At Tree Tops Primary Academy we are DIGITAL INNOVATORS! We want our children to understand the potential of technology and start to build computing skills for the future. We want them to become digital creators, using technology to support other areas of their work and lives, and also to understand the responsibilities of being digital consumers on their time, relationships and wellbeing. We know the digital workplace is continuously evolving and want them to grow up wanting to be a part of that as software engineers, video game designers, web developers or IT consultants. Our Computing curriculum strives to develop resilient, reflective, creative and independent learners. It gives space for children to become “computational thinkers”, tackling complex problems, making mistakes and learning from them. It also engages our children, through the creative use of technology, to prepare pupils for the demands of the 21st century and the technological world that awaits them in the future. As well as the huge potential of technology, we teach our children to understand the challenges and problems it can create. We teach them to become good digital citizens, to know how to stay safe and keep others safe online, to be aware of the need to test out what and who they see and the importance of what they share in creating their own digital footprint.
The National Curriculum for Geography aims to ensure that all pupils:
- Develop knowledge of where places are and what they are like.
- Develop an understanding of the ways in which places are interdependent and interconnected and how much human and physical environments are interrelated.
- Gain geographical knowledge and vocabulary.
- Reach clear conclusions and develop a reasoned argument to explain findings.
- Develop fieldwork and other geographical skills and techniques.
- Curiosity about the world and the people who live there.
- Ability to express well-balanced opinions, rooted in very good knowledge and understanding about current and contemporary issues in society and the environment.
- Understand geographical location of places and their physical and human features.
- Understanding the relationships between the physical features of places and the human activity within them
- Appreciation of how the world’s natural resources are used and transported.
- The subject leader for Computing will meet the senior leadership team and representatives from the Trust on a regular basis to evaluate provision in order to ensure that teaching and learning in Computing is highly effective. Where necessary, staff will receive coaching and training in Computing.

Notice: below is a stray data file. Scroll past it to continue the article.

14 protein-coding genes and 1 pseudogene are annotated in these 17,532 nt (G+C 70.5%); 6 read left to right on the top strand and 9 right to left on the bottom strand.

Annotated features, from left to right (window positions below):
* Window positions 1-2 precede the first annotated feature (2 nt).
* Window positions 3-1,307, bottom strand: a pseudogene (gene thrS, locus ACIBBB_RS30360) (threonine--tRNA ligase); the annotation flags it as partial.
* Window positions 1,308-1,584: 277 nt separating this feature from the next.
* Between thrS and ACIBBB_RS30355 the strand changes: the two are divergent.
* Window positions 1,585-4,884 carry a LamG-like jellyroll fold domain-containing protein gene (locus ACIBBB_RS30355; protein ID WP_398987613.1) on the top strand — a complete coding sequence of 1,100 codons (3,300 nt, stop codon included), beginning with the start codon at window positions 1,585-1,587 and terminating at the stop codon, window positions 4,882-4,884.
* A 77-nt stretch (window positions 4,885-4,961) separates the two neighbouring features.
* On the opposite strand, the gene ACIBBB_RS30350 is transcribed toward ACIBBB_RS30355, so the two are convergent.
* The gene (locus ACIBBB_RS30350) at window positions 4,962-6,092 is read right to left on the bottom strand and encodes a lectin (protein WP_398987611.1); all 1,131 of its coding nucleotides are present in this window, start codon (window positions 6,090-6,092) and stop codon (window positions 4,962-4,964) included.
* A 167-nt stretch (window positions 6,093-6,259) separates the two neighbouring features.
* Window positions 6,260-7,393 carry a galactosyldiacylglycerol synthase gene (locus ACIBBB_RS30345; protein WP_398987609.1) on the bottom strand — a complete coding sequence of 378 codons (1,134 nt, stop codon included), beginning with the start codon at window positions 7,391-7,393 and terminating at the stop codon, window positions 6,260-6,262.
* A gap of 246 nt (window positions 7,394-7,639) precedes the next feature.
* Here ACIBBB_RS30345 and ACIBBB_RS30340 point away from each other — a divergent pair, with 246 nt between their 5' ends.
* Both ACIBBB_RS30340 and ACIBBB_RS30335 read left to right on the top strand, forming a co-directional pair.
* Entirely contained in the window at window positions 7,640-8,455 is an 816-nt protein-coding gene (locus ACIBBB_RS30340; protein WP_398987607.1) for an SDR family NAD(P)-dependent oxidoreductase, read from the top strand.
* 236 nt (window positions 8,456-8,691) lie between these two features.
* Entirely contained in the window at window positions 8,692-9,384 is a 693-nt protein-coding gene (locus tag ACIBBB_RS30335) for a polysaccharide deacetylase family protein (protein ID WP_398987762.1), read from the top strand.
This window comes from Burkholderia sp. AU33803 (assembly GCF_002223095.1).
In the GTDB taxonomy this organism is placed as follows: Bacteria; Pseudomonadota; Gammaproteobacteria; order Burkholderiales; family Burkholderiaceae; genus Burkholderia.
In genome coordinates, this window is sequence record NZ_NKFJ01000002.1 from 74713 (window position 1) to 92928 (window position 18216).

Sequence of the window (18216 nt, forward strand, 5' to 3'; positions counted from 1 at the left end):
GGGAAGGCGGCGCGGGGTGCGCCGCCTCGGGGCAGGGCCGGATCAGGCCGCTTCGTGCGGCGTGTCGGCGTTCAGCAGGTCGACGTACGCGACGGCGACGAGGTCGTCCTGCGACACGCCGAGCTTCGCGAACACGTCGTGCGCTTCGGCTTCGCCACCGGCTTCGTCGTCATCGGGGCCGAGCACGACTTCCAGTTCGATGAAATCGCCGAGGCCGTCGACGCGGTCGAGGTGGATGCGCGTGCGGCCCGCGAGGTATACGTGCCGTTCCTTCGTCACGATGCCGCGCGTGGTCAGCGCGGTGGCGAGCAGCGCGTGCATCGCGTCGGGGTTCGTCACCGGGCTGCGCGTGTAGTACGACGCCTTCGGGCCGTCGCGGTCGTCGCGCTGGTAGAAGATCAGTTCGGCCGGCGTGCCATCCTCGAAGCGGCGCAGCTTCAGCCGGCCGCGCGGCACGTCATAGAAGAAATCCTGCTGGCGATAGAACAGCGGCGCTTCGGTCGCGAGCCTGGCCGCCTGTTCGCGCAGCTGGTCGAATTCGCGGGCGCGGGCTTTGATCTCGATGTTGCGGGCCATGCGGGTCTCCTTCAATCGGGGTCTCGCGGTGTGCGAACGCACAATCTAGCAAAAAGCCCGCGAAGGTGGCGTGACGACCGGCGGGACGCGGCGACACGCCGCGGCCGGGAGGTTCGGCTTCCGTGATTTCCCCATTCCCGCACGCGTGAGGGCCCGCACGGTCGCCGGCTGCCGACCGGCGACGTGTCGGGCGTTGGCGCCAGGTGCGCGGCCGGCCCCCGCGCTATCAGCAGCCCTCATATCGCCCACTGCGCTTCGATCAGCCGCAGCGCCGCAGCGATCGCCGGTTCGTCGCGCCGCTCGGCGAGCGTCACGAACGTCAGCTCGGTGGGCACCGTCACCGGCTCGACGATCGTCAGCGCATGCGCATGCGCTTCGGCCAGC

- Carefully designed, interleaved learning in Computing ensures consistency and progress of all learners.
- The vehicles which drive learning throughout the term is the central idea and associated lines of inquiry. Therefore, Computing is taught through these vehicles.
- Clearly defined end goals are set in order to guide children to achieve their potential. This ensures work is demanding and matches the aims of the curriculum whilst still fulfilling the requirements of a PYP approach.
- High quality teaching responds to the needs of children. Spiral learning is a key focus of all formative and summative assessment with teachers actively responding to learning, understanding and work in lessons in order to identify misconceptions early.
- High quality input from experts and educational resources complement the delivery of specialist learning admirably. Children understand how Computing is used in the wider world including careers.
- We endeavour to expose students to a variety of software, programs, and equipment in order to offer a range of appropriate challenges and experiences.
- Spaced repetition and chunking within the curriculum allows pupils to develop their recall of embedded knowledge and ensures that each year group works on an aspect of each of the three areas of Computing.
- Our schemes of work remain flexible and children share their thoughts on their ‘computing learning journeys’ to help enable sessions to be adapted to their interests and needs.
- Children are happy learners who have a thorough grasp of computing knowledge. They experience a wide range of learning and are encouraged to be creative and collaborative in order to express their ideas and challenge themselves.
- Children of all abilities and backgrounds achieve well in Computing reflected in outstanding progress that reveals a clear learning journey. Children talk enthusiastically about their learning and are eager to further their learning in the next stages of their education.
- We want learners to discuss, reflect and appreciate the impact computing has on their learning, development and well being.
- Finding the right balance with technology is key to an effective education and a healthy life-style.
- The way pupils showcase, share, celebrate and publish their work will best show the impact of our curriculum. We also look for evidence through reviewing pupil’s knowledge and skills digitally through Google tools and observing learning regularly.
- Progress of our computing curriculum is demonstrated through outcomes and the record of coverage in the process of achieving these outcomes.
Each lesson will include live marking (as per the Marking and Feedback Policy). Homework is not formally set in computing but knowledge activities (both written and abstract) are encouraged to enhance enrichment opportunities; these may take the form of (but not limited to) programming activities, including writing and solving coding problems. High quality teaching responds to the needs of children. An assessment grid (the foundation skills assessment) is used to formally record an overview of progress of each child.